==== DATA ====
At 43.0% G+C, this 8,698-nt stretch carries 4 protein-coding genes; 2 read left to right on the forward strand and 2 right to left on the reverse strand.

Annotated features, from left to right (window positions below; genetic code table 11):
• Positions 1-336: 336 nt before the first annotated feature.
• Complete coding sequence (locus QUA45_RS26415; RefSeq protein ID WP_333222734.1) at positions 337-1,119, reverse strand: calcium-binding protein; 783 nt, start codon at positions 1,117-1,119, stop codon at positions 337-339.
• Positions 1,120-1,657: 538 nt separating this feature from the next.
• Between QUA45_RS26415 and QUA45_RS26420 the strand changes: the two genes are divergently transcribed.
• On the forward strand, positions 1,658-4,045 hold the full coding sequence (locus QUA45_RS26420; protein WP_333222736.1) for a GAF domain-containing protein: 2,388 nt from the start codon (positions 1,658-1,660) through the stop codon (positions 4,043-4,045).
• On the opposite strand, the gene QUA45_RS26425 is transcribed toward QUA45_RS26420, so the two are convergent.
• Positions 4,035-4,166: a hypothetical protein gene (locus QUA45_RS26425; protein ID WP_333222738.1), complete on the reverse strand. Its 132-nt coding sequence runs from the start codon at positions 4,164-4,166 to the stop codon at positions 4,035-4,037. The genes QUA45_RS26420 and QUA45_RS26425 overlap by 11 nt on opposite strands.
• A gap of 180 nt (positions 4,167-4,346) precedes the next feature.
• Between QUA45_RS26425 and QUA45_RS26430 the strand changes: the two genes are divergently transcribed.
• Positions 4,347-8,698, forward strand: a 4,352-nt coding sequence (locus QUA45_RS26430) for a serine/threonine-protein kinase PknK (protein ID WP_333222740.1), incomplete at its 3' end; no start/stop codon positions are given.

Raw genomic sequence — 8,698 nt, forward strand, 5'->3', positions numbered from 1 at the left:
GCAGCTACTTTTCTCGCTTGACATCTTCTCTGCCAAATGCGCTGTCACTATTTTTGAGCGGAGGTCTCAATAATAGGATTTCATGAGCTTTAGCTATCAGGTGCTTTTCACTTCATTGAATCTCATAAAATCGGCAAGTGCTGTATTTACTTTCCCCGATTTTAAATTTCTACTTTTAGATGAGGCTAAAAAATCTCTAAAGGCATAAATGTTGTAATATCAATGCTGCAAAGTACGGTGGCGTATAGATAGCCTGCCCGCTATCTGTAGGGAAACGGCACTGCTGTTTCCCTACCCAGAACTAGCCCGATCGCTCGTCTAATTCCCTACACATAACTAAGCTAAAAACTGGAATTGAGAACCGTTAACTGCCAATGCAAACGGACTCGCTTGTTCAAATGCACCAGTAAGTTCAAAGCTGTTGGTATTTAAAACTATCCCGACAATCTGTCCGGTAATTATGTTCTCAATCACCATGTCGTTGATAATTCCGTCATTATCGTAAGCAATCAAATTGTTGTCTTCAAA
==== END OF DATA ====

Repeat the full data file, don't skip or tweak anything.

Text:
At 43.0% G+C, this 8,698-nt stretch carries 4 protein-coding genes; 2 read left to right on the forward strand and 2 right to left on the reverse strand.

Annotated features, from left to right (window positions below; genetic code table 11):
• Positions 1-336: 336 nt before the first annotated feature.
• Complete coding sequence (locus QUA45_RS26415; RefSeq protein ID WP_333222734.1) at positions 337-1,119, reverse strand: calcium-binding protein; 783 nt, start codon at positions 1,117-1,119, stop codon at positions 337-339.
• Positions 1,120-1,657: 538 nt separating this feature from the next.
• Between QUA45_RS26415 and QUA45_RS26420 the strand changes: the two genes are divergently transcribed.
• On the forward strand, positions 1,658-4,045 hold the full coding sequence (locus QUA45_RS26420; protein WP_333222736.1) for a GAF domain-containing protein: 2,388 nt from the start codon (positions 1,658-1,660) through the stop codon (positions 4,043-4,045).
• On the opposite strand, the gene QUA45_RS26425 is transcribed toward QUA45_RS26420, so the two are convergent.
• Positions 4,035-4,166: a hypothetical protein gene (locus QUA45_RS26425; protein ID WP_333222738.1), complete on the reverse strand. Its 132-nt coding sequence runs from the start codon at positions 4,164-4,166 to the stop codon at positions 4,035-4,037. The genes QUA45_RS26420 and QUA45_RS26425 overlap by 11 nt on opposite strands.
• A gap of 180 nt (positions 4,167-4,346) precedes the next feature.
• Between QUA45_RS26425 and QUA45_RS26430 the strand changes: the two genes are divergently transcribed.
• Positions 4,347-8,698, forward strand: a 4,352-nt coding sequence (locus QUA45_RS26430) for a serine/threonine-protein kinase PknK (protein ID WP_333222740.1), incomplete at its 3' end; no start/stop codon positions are given.

Raw genomic sequence — 8,698 nt, forward strand, 5'->3', positions numbered from 1 at the left:
GCAGCTACTTTTCTCGCTTGACATCTTCTCTGCCAAATGCGCTGTCACTATTTTTGAGCGGAGGTCTCAATAATAGGATTTCATGAGCTTTAGCTATCAGGTGCTTTTCACTTCATTGAATCTCATAAAATCGGCAAGTGCTGTATTTACTTTCCCCGATTTTAAATTTCTACTTTTAGATGAGGCTAAAAAATCTCTAAAGGCATAAATGTTGTAATATCAATGCTGCAAAGTACGGTGGCGTATAGATAGCCTGCCCGCTATCTGTAGGGAAACGGCACTGCTGTTTCCCTACCCAGAACTAGCCCGATCGCTCGTCTAATTCCCTACACATAACTAAGCTAAAAACTGGAATTGAGAACCGTTAACTGCCAATGCAAACGGACTCGCTTGTTCAAATGCACCAGTAAGTTCAAAGCTGTTGGTATTTAAAACTATCCCGACAATCTGTCCGGTAATTATGTTCTCAATCACCATGTCGTTGATAATTCCGTCATTATCGTAAGCAATCAAATTGTTGTCTTCAAA